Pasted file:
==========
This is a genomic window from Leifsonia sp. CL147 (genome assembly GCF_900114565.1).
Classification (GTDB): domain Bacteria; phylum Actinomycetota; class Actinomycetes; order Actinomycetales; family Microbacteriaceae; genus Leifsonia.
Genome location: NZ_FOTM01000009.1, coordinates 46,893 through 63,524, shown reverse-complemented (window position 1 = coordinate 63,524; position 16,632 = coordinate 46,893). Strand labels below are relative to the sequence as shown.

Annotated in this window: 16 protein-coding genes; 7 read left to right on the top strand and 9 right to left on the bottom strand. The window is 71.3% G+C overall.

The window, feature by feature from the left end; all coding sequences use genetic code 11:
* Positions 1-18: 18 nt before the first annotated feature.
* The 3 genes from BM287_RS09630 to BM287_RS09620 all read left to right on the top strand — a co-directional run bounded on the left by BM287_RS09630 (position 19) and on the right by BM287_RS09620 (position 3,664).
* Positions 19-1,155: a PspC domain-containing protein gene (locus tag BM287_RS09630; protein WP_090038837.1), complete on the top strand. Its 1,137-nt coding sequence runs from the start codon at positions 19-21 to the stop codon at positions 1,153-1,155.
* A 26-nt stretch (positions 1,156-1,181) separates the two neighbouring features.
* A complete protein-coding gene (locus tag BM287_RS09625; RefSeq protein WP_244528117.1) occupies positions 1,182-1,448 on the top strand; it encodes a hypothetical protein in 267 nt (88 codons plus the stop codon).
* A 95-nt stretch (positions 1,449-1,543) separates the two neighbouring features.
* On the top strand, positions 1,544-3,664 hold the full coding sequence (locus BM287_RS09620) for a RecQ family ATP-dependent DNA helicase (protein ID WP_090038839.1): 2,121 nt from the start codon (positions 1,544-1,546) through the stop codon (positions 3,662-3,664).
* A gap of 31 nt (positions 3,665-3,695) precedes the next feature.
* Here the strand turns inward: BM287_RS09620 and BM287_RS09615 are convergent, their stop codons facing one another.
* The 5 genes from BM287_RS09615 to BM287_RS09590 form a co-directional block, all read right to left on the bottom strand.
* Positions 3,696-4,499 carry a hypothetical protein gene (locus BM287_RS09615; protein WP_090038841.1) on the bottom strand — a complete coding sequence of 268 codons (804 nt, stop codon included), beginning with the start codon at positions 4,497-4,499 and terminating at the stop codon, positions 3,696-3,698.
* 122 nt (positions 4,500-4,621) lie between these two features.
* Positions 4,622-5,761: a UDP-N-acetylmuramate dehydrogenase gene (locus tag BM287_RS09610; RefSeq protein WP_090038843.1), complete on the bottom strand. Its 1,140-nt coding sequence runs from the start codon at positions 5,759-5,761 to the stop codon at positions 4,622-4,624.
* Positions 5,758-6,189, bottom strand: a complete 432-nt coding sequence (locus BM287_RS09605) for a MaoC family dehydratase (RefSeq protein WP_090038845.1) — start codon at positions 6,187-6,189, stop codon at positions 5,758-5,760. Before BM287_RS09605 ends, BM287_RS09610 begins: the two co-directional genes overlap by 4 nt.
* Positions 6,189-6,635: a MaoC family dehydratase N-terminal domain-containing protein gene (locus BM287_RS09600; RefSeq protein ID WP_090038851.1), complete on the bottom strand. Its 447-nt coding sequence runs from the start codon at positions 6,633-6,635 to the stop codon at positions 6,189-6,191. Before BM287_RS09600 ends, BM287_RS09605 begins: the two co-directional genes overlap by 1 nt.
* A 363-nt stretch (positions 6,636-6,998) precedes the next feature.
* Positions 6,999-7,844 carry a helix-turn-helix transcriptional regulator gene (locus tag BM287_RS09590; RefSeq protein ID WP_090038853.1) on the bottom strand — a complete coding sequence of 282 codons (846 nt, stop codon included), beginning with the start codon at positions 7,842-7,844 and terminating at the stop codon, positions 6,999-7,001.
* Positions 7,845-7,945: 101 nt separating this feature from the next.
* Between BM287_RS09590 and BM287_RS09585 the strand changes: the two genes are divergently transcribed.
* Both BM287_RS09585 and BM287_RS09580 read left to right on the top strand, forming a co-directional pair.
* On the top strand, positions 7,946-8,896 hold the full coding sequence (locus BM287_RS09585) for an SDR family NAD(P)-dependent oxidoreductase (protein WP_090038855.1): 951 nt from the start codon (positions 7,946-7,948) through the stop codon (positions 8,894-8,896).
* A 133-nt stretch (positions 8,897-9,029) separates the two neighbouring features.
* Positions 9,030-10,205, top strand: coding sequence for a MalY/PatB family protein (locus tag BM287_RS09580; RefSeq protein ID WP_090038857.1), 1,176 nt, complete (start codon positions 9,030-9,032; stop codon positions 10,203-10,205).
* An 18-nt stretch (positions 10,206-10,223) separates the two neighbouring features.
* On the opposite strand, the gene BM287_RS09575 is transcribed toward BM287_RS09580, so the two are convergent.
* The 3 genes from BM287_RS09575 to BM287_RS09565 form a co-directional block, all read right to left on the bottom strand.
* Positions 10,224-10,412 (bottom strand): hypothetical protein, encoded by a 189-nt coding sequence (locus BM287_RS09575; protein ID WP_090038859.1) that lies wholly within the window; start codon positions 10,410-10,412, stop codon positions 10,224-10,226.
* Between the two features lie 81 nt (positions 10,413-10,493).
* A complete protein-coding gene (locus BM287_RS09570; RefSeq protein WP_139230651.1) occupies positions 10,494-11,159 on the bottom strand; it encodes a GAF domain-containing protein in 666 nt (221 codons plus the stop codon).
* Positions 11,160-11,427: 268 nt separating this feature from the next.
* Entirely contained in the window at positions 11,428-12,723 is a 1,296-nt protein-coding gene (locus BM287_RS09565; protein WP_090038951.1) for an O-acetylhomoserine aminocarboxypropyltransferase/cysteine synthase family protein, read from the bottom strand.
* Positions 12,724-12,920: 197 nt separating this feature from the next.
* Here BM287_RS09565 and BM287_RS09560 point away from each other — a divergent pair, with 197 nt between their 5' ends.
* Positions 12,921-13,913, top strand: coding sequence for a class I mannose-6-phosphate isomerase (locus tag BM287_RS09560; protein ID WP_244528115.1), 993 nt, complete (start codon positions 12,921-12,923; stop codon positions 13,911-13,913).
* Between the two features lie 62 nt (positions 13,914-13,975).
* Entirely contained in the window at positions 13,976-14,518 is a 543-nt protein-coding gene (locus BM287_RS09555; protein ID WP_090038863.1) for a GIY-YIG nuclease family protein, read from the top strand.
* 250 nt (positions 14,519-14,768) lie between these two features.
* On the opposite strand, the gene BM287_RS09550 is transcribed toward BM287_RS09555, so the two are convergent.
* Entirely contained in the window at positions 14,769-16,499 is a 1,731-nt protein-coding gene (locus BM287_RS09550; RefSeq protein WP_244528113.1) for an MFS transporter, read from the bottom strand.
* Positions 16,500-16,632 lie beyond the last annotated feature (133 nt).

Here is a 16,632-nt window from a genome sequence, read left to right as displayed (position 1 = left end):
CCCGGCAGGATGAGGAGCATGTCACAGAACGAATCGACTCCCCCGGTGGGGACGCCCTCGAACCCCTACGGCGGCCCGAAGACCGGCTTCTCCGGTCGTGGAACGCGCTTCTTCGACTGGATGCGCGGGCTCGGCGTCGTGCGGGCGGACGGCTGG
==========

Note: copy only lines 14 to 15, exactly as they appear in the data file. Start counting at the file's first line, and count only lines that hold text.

* Here the strand turns inward: BM287_RS09620 and BM287_RS09615 are convergent, their stop codons facing one another.
* The 5 genes from BM287_RS09615 to BM287_RS09590 form a co-directional block, all read right to left on the bottom strand.